The news of the Malaysian Airlines Flight 370 potential turnaround baffled search and rescue teams from several countries Tuesday, including the U.S. Navy's 7th Fleet.
"Two days ago the Malaysians asked us to search that area — we searched 9,000 square miles of it, and didn't find anything," said Cmdr. William Marks, public affairs officer for the 7th Fleet. "And that is one of the most heavily traveled waterways in the entire world."
If the Boeing-7772R had made the roughly 160-degree turn and traveled nearly 250 miles off course after its transponder stopped transmitting, the plane would have entered Thai or Malaysian airspace and potentially crossed into the Straight of Malacca.
The 550-mile Malacca Strait links Asia with the Middle East and Europe, carrying about 40 percent of the world's trade. More than 50,000 merchant ships traverse that waterway every year, according to Reuters.
If thousands of north and southbound ships were in the strait in the hours following the potential crash, it's hard to imagine the plane's wreckage could go completely unnoticed.
Adding an even more confusing twist, late Tuesday Malaysian Air Force Gen. Tan Sri Rodzali Daud, chief of Malaysia's air force, told reporters he did not report that flight 370 crossed military radar.
"I wish to state that I did not make any such statements," Daud said, according to Reuters and the AFP.
The Malaysian air force general was quoted heavily Tuesday via Malaysia's Berita Harian newspaper, saying military radars had spotted the flight at roughly 2:40 a.m. Saturday — about an hour after it went off the grid — breathing new hope and confusion into the massive search for the missing jetliner.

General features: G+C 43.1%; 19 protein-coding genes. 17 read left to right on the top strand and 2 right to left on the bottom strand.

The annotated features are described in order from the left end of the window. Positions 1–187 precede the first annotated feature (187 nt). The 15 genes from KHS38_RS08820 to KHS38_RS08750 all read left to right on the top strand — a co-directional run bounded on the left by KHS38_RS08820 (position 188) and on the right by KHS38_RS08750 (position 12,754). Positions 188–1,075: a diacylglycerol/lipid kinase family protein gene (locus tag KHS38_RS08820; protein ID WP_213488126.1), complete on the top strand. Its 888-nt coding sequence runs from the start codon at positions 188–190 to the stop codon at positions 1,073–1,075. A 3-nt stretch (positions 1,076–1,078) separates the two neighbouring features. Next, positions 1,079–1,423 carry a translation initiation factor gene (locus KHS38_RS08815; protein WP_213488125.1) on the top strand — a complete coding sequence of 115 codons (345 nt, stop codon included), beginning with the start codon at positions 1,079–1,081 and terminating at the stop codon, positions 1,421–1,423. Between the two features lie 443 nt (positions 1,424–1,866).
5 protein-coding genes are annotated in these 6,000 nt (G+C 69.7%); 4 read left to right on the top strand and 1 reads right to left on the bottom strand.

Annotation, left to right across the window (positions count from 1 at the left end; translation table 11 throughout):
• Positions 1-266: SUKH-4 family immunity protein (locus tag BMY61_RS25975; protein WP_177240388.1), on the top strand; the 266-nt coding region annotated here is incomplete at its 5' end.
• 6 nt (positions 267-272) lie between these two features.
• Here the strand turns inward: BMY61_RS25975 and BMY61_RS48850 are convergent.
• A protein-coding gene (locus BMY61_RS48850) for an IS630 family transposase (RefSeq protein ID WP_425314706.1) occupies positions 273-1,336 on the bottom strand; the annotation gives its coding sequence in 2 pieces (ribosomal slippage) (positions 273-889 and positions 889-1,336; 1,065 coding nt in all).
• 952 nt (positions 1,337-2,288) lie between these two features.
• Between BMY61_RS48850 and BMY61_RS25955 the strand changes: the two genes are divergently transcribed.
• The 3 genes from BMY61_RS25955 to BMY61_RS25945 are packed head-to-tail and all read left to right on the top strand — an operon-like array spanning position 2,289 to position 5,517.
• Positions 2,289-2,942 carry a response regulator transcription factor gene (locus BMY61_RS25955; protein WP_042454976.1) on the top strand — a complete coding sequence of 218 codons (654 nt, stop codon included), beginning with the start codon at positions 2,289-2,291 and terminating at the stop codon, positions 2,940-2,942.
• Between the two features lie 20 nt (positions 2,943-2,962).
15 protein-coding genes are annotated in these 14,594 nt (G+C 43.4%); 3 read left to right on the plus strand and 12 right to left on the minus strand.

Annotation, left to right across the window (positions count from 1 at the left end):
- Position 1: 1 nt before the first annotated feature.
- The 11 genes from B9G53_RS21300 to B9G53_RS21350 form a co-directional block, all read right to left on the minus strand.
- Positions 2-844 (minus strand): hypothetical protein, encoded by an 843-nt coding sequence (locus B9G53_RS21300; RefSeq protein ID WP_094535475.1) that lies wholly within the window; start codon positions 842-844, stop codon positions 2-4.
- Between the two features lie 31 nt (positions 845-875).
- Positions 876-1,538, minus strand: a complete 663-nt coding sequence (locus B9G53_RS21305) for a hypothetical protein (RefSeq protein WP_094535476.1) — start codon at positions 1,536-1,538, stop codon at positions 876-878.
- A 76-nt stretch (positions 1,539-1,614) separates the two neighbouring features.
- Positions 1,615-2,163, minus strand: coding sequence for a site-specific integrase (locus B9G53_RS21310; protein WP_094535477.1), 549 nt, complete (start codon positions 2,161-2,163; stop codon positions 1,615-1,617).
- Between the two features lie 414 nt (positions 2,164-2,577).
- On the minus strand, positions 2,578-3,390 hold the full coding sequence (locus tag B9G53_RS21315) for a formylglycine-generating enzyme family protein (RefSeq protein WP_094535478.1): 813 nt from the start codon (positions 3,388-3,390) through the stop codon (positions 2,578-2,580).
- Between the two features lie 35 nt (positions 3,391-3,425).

The 7th Fleet said Wednesday there were no significant activities to report. Overall, 42 ships and 39 aircraft from 12 countries have searched 11,000 square miles in both the Gulf of Thailand and Strait of Malacca, according to the U.S. Navy.
Marks told TheBlaze that the P-3 Orion and the SH-60R Seahawk are just two American assets used in the efforts; the P-3's radar looks down into the water and can detect materials that are no bigger than a basketball and the Seahawk’s Forward Looking Infrared Radar gives the helicopter crew the ability to search at night.
Indonesian Air Force officers examine a map of the Malacca Strait during a briefing following a search operation for the missing Malaysia Airlines Boeing 777, at Suwondo air base in Medan, North Sumatra, Indonesia, Wednesday, March 12, 2014. Malaysia asked India to join the expanding search for the missing jetliner near the Andaman Sea, far to the northwest of its last reported position and a further sign Wednesday that authorities have no idea where the plane might be more than four days after it vanished. (AP/Binsar Bakkara)
The Malaysian transport minister gave an update Wednesday morning, explaining that the rescue efforts would not slow down, saying "we will never give up hope, this we owe to the families.”
Watch the update here:
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